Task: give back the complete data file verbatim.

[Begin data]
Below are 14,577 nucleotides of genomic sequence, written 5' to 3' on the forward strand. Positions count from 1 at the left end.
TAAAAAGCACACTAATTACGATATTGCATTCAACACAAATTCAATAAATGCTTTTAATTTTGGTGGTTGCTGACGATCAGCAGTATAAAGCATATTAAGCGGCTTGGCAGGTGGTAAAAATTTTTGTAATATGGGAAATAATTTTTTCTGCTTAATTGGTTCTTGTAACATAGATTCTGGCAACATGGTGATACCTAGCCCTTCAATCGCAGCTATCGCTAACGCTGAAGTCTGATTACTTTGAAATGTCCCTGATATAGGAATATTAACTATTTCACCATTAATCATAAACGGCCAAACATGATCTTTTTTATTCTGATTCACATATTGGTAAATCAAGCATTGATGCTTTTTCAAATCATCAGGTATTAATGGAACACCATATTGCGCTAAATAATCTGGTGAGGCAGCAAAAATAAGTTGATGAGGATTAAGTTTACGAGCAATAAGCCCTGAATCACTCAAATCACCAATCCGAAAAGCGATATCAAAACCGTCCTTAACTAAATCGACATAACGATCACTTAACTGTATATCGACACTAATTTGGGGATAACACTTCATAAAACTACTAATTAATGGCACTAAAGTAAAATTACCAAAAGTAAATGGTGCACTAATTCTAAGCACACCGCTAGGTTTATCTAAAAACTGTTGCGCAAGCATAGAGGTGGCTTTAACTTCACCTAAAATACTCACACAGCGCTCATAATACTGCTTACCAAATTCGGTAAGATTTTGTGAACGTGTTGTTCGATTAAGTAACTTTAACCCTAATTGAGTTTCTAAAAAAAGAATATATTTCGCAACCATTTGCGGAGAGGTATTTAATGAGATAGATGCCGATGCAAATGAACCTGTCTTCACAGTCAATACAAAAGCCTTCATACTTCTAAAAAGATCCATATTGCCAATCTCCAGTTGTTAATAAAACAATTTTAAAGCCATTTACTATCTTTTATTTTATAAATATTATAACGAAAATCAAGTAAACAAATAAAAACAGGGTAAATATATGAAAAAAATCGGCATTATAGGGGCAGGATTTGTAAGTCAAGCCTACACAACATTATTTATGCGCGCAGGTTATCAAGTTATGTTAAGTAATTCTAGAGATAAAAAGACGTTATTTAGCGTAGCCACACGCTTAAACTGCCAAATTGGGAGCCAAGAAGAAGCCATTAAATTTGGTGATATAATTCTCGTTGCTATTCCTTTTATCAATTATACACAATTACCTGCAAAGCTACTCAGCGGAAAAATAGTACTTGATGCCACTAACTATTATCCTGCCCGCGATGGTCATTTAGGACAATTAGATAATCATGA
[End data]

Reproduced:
Below are 14,577 nucleotides of genomic sequence, written 5' to 3' on the forward strand. Positions count from 1 at the left end.
TAAAAAGCACACTAATTACGATATTGCATTCAACACAAATTCAATAAATGCTTTTAATTTTGGTGGTTGCTGACGATCAGCAGTATAAAGCATATTAAGCGGCTTGGCAGGTGGTAAAAATTTTTGTAATATGGGAAATAATTTTTTCTGCTTAATTGGTTCTTGTAACATAGATTCTGGCAACATGGTGATACCTAGCCCTTCAATCGCAGCTATCGCTAACGCTGAAGTCTGATTACTTTGAAATGTCCCTGATATAGGAATATTAACTATTTCACCATTAATCATAAACGGCCAAACATGATCTTTTTTATTCTGATTCACATATTGGTAAATCAAGCATTGATGCTTTTTCAAATCATCAGGTATTAATGGAACACCATATTGCGCTAAATAATCTGGTGAGGCAGCAAAAATAAGTTGATGAGGATTAAGTTTACGAGCAATAAGCCCTGAATCACTCAAATCACCAATCCGAAAAGCGATATCAAAACCGTCCTTAACTAAATCGACATAACGATCACTTAACTGTATATCGACACTAATTTGGGGATAACACTTCATAAAACTACTAATTAATGGCACTAAAGTAAAATTACCAAAAGTAAATGGTGCACTAATTCTAAGCACACCGCTAGGTTTATCTAAAAACTGTTGCGCAAGCATAGAGGTGGCTTTAACTTCACCTAAAATACTCACACAGCGCTCATAATACTGCTTACCAAATTCGGTAAGATTTTGTGAACGTGTTGTTCGATTAAGTAACTTTAACCCTAATTGAGTTTCTAAAAAAAGAATATATTTCGCAACCATTTGCGGAGAGGTATTTAATGAGATAGATGCCGATGCAAATGAACCTGTCTTCACAGTCAATACAAAAGCCTTCATACTTCTAAAAAGATCCATATTGCCAATCTCCAGTTGTTAATAAAACAATTTTAAAGCCATTTACTATCTTTTATTTTATAAATATTATAACGAAAATCAAGTAAACAAATAAAAACAGGGTAAATATATGAAAAAAATCGGCATTATAGGGGCAGGATTTGTAAGTCAAGCCTACACAACATTATTTATGCGCGCAGGTTATCAAGTTATGTTAAGTAATTCTAGAGATAAAAAGACGTTATTTAGCGTAGCCACACGCTTAAACTGCCAAATTGGGAGCCAAGAAGAAGCCATTAAATTTGGTGATATAATTCTCGTTGCTATTCCTTTTATCAATTATACACAATTACCTGCAAAGCTACTCAGCGGAAAAATAGTACTTGATGCCACTAACTATTATCCTGCCCGCGATGGTCATTTAGGACAATTAGATAATCATGA